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Issue Date: June 2010 Issue


On the Line

Frank Russo and Jimmy Dimora have been stuck in legal limbo for almost 24 months. If the feds have the goods on these two, what’s taking so long?

Joe Dirck

The Cuyahoga County corruption probe, which seems like it’s been running longer than Law & Order, could use a new executive producer.               

As the second anniversary of the massive July 2008 FBI raids approaches, the hangdog parade of chastened lawyers and lobbyists, contractors and employees into federal court has lost its novelty. Their admissions of graft and greed as they cop pleas in exchange for their future testimony, presumably against Jimmy Dimora and Frank Russo — pardon, Public Official 1 and Public Official 2 — have taken on a depressing, sleazeball sameness.               

The investigation isn’t even generating much good gossip anymore. PO1 and PO2 must be feeling each turn of the screw exquisitely, but the audience has grown restless, peeking at their watches and wondering when the good part starts. Even the introduction in April of an engaging new character, the Chatty Prostitute, did little to stem our seat-squirming.               

And 24 months don’t begin to tell the tale. The public may have first learned of the investigation when the FBI swept through the county office building and took that fridge from Dimora’s home, but it may have been going on since Law & Order’s Jack McCoy was a passionate young assistant district attorney and Lennie Briscoe was still on the force.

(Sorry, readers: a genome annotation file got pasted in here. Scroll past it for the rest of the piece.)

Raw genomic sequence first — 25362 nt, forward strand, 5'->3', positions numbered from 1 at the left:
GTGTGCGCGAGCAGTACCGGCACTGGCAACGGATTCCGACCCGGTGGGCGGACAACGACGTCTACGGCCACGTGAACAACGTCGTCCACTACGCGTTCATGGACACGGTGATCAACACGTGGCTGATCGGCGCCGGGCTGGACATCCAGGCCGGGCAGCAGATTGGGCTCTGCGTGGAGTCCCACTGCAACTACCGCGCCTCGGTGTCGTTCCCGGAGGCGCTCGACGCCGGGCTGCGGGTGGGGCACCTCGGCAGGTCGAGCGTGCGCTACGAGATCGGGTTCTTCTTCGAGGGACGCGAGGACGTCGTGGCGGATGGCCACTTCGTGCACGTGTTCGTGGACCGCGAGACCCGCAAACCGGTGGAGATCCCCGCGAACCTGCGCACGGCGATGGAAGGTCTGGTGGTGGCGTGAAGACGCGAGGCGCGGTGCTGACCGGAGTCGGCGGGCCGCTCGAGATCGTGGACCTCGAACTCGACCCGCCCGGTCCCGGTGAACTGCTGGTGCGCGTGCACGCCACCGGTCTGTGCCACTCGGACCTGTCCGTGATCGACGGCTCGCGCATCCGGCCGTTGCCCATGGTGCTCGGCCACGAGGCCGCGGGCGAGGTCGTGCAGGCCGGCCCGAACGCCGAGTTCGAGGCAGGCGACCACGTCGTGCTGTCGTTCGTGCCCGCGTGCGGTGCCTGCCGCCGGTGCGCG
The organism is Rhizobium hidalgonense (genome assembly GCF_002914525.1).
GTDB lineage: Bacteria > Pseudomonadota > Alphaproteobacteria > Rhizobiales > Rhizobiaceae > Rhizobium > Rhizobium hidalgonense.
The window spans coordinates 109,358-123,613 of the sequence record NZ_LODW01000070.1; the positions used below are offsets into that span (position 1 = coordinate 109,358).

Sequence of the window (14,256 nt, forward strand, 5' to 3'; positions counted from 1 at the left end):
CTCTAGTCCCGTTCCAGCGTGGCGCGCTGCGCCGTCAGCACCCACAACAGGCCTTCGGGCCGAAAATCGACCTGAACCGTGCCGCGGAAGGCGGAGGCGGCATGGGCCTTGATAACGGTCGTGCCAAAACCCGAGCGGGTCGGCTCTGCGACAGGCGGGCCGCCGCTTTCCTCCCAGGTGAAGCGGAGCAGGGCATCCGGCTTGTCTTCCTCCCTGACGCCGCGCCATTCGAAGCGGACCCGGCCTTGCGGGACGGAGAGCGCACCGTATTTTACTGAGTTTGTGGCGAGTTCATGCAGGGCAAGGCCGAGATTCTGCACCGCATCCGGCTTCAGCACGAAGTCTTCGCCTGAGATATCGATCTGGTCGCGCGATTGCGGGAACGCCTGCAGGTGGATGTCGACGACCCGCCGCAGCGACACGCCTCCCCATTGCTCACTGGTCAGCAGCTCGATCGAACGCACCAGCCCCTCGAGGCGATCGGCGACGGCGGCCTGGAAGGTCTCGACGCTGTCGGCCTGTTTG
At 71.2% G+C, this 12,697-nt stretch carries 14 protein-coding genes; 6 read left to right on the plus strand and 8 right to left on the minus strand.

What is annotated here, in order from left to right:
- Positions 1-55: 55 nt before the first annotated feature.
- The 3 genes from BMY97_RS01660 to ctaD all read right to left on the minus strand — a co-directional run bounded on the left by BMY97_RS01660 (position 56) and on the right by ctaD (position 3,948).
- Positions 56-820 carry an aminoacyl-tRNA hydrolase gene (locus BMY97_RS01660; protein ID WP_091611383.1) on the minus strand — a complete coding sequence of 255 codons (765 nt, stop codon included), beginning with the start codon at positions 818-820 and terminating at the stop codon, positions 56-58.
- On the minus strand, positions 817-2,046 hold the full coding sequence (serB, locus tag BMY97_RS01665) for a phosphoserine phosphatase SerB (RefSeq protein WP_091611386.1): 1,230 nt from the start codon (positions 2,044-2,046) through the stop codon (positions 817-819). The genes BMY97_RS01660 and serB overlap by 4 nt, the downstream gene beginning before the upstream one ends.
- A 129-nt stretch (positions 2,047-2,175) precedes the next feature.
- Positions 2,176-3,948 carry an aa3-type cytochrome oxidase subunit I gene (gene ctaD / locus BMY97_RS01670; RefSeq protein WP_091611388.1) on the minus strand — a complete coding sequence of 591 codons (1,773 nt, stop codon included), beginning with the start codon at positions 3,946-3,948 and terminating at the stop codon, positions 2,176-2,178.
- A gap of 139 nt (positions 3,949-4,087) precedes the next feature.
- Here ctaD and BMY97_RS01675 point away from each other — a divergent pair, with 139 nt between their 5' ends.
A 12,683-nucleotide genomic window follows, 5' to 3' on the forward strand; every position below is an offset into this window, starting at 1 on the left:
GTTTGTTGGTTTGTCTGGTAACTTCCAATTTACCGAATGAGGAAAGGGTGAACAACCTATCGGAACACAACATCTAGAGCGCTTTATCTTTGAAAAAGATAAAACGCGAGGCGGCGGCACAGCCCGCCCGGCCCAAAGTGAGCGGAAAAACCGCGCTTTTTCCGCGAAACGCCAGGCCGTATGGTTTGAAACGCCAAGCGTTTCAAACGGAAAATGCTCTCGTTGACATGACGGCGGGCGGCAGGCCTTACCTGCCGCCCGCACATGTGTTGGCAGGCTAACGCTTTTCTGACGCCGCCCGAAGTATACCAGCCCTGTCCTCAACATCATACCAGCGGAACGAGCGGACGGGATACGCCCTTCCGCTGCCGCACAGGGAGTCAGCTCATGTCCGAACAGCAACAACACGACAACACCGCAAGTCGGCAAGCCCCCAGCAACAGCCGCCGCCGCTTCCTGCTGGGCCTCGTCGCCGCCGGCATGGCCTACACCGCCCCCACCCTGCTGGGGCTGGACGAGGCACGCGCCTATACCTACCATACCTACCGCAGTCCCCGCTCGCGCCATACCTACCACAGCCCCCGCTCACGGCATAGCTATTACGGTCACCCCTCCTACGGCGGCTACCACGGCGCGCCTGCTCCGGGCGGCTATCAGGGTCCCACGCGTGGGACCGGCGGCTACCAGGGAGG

Who knows when the feds first started pulling on the string, but county treasurer Jim Rokakis heard the FBI was asking questions as long as five years ago. “It was hardly a secret they were nosing around,” he says.               

Dimora and Russo’s detractors and their defenders — yes, there are some — agree on one thing: This has gone on way too long.     

Even if indictments are issued against the alleged POs soon (or if they come between the writing of this piece and the time you read it), it’ll still be months, more likely years, before the final credits roll.
 
What’s the holdup here? We’re talking about a couple of local politicians, for crying out loud, not Lex Luthor and The Penguin. It didn’t take this long to get Richard Nixon out of the White House.
 
Consider: The feds caught on to Bernie Madoff’s Ponzi scheme in December 2008, five months after the Cuyahoga County raid, and he’s been in prison for almost a year already.               

Think of all that’s happened in the past two years.               

In July 2008, John Edwards was still denying his affair, and Tiger Woods wasn’t even suspected of his 16.               

In July 2008, Lehman Brothers was still two months away from going under and taking the U.S. housing market with it, and Tina Fey had never even heard of Sarah Palin, let alone done an impression of her.